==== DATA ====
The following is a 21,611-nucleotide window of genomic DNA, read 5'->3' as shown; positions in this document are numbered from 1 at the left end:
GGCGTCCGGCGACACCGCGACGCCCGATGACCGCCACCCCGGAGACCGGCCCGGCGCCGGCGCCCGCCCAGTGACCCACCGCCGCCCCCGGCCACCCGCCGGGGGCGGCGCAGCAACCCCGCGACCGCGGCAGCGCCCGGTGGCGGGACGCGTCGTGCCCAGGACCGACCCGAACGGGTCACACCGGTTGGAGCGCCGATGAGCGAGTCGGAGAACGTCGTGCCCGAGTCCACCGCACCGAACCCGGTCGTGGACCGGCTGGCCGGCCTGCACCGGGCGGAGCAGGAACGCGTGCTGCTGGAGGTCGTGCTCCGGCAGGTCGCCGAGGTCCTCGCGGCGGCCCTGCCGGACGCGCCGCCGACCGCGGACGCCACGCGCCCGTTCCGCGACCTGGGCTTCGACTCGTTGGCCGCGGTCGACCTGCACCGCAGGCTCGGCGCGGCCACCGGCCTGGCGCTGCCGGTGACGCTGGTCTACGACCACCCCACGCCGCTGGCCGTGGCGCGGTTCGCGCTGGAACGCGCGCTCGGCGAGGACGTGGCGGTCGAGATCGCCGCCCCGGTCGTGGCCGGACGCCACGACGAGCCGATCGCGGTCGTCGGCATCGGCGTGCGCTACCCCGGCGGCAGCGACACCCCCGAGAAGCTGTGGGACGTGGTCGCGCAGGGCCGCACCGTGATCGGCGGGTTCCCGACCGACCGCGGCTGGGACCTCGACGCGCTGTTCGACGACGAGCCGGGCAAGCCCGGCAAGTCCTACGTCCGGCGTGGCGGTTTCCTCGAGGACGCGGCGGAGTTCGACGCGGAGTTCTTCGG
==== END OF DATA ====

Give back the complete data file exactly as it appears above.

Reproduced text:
The following is a 21,611-nucleotide window of genomic DNA, read 5'->3' as shown; positions in this document are numbered from 1 at the left end:
GGCGTCCGGCGACACCGCGACGCCCGATGACCGCCACCCCGGAGACCGGCCCGGCGCCGGCGCCCGCCCAGTGACCCACCGCCGCCCCCGGCCACCCGCCGGGGGCGGCGCAGCAACCCCGCGACCGCGGCAGCGCCCGGTGGCGGGACGCGTCGTGCCCAGGACCGACCCGAACGGGTCACACCGGTTGGAGCGCCGATGAGCGAGTCGGAGAACGTCGTGCCCGAGTCCACCGCACCGAACCCGGTCGTGGACCGGCTGGCCGGCCTGCACCGGGCGGAGCAGGAACGCGTGCTGCTGGAGGTCGTGCTCCGGCAGGTCGCCGAGGTCCTCGCGGCGGCCCTGCCGGACGCGCCGCCGACCGCGGACGCCACGCGCCCGTTCCGCGACCTGGGCTTCGACTCGTTGGCCGCGGTCGACCTGCACCGCAGGCTCGGCGCGGCCACCGGCCTGGCGCTGCCGGTGACGCTGGTCTACGACCACCCCACGCCGCTGGCCGTGGCGCGGTTCGCGCTGGAACGCGCGCTCGGCGAGGACGTGGCGGTCGAGATCGCCGCCCCGGTCGTGGCCGGACGCCACGACGAGCCGATCGCGGTCGTCGGCATCGGCGTGCGCTACCCCGGCGGCAGCGACACCCCCGAGAAGCTGTGGGACGTGGTCGCGCAGGGCCGCACCGTGATCGGCGGGTTCCCGACCGACCGCGGCTGGGACCTCGACGCGCTGTTCGACGACGAGCCGGGCAAGCCCGGCAAGTCCTACGTCCGGCGTGGCGGTTTCCTCGAGGACGCGGCGGAGTTCGACGCGGAGTTCTTCGG